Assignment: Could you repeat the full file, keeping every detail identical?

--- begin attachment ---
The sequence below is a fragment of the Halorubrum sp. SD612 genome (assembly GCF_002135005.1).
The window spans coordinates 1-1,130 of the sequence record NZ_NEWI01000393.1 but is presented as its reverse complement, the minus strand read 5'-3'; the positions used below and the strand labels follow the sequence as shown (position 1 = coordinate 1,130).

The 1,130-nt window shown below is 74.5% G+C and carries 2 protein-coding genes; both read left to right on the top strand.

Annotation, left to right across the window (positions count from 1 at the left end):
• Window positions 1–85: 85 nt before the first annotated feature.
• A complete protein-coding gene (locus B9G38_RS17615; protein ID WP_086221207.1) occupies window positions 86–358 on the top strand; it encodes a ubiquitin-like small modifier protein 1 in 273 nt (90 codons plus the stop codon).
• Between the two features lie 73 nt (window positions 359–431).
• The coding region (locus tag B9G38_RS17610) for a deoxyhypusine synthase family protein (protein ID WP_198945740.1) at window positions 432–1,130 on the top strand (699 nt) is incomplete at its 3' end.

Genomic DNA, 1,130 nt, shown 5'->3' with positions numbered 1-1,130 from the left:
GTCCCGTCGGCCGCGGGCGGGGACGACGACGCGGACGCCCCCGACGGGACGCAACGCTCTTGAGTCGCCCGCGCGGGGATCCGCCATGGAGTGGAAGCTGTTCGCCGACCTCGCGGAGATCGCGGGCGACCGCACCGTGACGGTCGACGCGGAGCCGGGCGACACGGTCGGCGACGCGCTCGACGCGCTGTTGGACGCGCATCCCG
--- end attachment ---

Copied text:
The sequence below is a fragment of the Halorubrum sp. SD612 genome (assembly GCF_002135005.1).
The window spans coordinates 1-1,130 of the sequence record NZ_NEWI01000393.1 but is presented as its reverse complement, the minus strand read 5'-3'; the positions used below and the strand labels follow the sequence as shown (position 1 = coordinate 1,130).

The 1,130-nt window shown below is 74.5% G+C and carries 2 protein-coding genes; both read left to right on the top strand.

Annotation, left to right across the window (positions count from 1 at the left end):
• Window positions 1–85: 85 nt before the first annotated feature.
• A complete protein-coding gene (locus B9G38_RS17615; protein ID WP_086221207.1) occupies window positions 86–358 on the top strand; it encodes a ubiquitin-like small modifier protein 1 in 273 nt (90 codons plus the stop codon).
• Between the two features lie 73 nt (window positions 359–431).
• The coding region (locus tag B9G38_RS17610) for a deoxyhypusine synthase family protein (protein ID WP_198945740.1) at window positions 432–1,130 on the top strand (699 nt) is incomplete at its 3' end.

Genomic DNA, 1,130 nt, shown 5'->3' with positions numbered 1-1,130 from the left:
GTCCCGTCGGCCGCGGGCGGGGACGACGACGCGGACGCCCCCGACGGGACGCAACGCTCTTGAGTCGCCCGCGCGGGGATCCGCCATGGAGTGGAAGCTGTTCGCCGACCTCGCGGAGATCGCGGGCGACCGCACCGTGACGGTCGACGCGGAGCCGGGCGACACGGTCGGCGACGCGCTCGACGCGCTGTTGGACGCGCATCCCG